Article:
2. My family

Julie Fox

Failing with my family, whether that be the family I was born into or my future family, it terrifies me. I have watched families around me fall apart and I have seen how it has affected them. Relationships have fallen apart because of it. I have heard people talk about how much they hate one of their parents because of what happened. I don't want that.

3. Time

This could be a dumb fear. I'm not sure, but I fear time. With every minute that passes, I am just another minute closer to the end. With every day that passes that I am not accomplishing goals or dreams I have, I am losing precious time. It scares me to think of something horrible like "What if I die tomorrow because of something horrific?" or even worse, "What if I don't make it through today?" It's terrible, I know.

4. Forgetting precious memories

When I was younger, I had brain surgery. It is now much harder for me to remember things. I am truly terrified that I am going to forget things I will want to hold close to me forever, but I won't be able to. I am scared I'll forget about the little things that mean a lot. I'm afraid of forgetting about old memories that may disappear. I'm worried that I'll forget about something like my wedding day. That might seem out of this world, but it's a reality for me.

5. Saying "goodbye"

I hate saying bye. It is one of my least favorite things. Saying bye, especially to people I don't know when I'll see again, is a stab in the heart for me. I love my people so much. I love being around them. I love laughing with them. Thought of never having a hello with them again scares me beyond belief.

6. Leaving places that I love

Alright, let me start off by saying this- it takes a lot for me to love a place. It has to feel like home. It has to make me feel comfortable. It has to be a place I can go to and be myself. Thankfully, I have had and still have multiple places that are like that. I have also had places I could not wait to leave. I think that's why leaving places I love is so hard and something I fear so much. I am afraid I'll never get that place "back", for lack of a better term. I guess, I'm trying to say, it's like a piece of me is leaving as well.




These six things are just the start of my fears. Some of these might seem "dumb" or "ridiculous" to you, but for me, it's my life. These are the things that I think about the most. These are the things that feel like a pit in my stomach. These six things are parts of my life that mean a lot to me.

Cover Image Credit:

Emily Heinrichs

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The Dreaded Summer Slump

Summer isn't always fun in the sun for everyone.
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Summer is a time for fun in the sun, hanging out with friends, and living it up, but for some people, that's not the case. Summer is a nightmare for idle minds. Let me explain what I mean by that. For people with mental illness having the extra time to think and relax can be devastating for their mental health. Now, this isn't a problem for everyone but for some people who suffer from mental illness, this is a reality.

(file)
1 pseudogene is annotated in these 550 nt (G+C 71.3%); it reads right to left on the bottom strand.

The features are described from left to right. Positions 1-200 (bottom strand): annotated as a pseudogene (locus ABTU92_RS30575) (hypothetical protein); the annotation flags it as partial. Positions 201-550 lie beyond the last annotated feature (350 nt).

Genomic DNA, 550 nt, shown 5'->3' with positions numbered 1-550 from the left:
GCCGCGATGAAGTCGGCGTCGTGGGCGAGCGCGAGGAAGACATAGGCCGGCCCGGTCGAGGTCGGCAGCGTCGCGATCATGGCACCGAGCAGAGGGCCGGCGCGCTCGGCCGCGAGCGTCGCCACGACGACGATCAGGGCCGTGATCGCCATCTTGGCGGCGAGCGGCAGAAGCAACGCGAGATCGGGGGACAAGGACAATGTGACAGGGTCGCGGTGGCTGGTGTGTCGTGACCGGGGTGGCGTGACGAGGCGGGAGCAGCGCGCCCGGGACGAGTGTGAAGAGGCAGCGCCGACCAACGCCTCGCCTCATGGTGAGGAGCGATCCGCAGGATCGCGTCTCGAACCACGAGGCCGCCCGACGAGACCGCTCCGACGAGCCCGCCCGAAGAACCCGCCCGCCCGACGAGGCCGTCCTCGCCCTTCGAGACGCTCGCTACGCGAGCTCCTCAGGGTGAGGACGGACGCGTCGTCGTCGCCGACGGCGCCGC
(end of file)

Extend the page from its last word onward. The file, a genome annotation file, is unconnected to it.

Unfortunately, I am one of those people who keeps my schedule busy enough that I don't have time to think, let alone deal with my mental illnesses. I know this is unhealthy and I am working on it, but this summer especially has been an extremely tough situation for me and I know that I'm not the only one going through this. When this summer started I decided that I would allow myself a "dead" week. Basically, I was giving myself a week to relax, indulge in self-love and take care of myself and not doing anything outwardly productive. Three weeks later, I find myself still stuck in that cycle. I keep telling myself tomorrow will be the day where I'll jumpstart all my summer plans. Meanwhile, tomorrow comes, passes, and the list of things I have to do this summer never shrinks and the days I have to do them dwindle.

An important thought to remember is that just because you aren't doing the best mentally doesn't mean that you can't change that at any given time. Changing your mental habits are the hardest task I have ever set out to do. Every day is a constant struggle to remind myself that I am worth it, that I do belong here on earth, that I'm not a freak, that I am allowed to be who I am without being "perfect". The process of recovery isn't an overnight accomplishment, it takes months, years, sometimes even decades, to get to a point where a thing that was bothering you doesn't bother you anymore. You shouldn't let that discourage you though. With each day that you were towards your mental health goals, you are making yourself a better person and you should be incredibly proud of yourself.

With the summer months in front of us, I want to take this time to remind everyone that's struggling that not every day is going to go as you hope, you're going to have good and bad mental health days. There may be days when you feel nothing, there may be days you don't feel you have a purpose, but you do. Give yourself small tasks if you're having a bad day, they can be as simple as getting out of bed and open a curtain, or drinking a glass of water. The best advice I have ever gotten is to just be kind to yourself. You're not a bad person for needing extra time to heal and process things. You are worth it and you will get through the summer. You are never alone.

Cover Image Credit: Maranatha Pizarras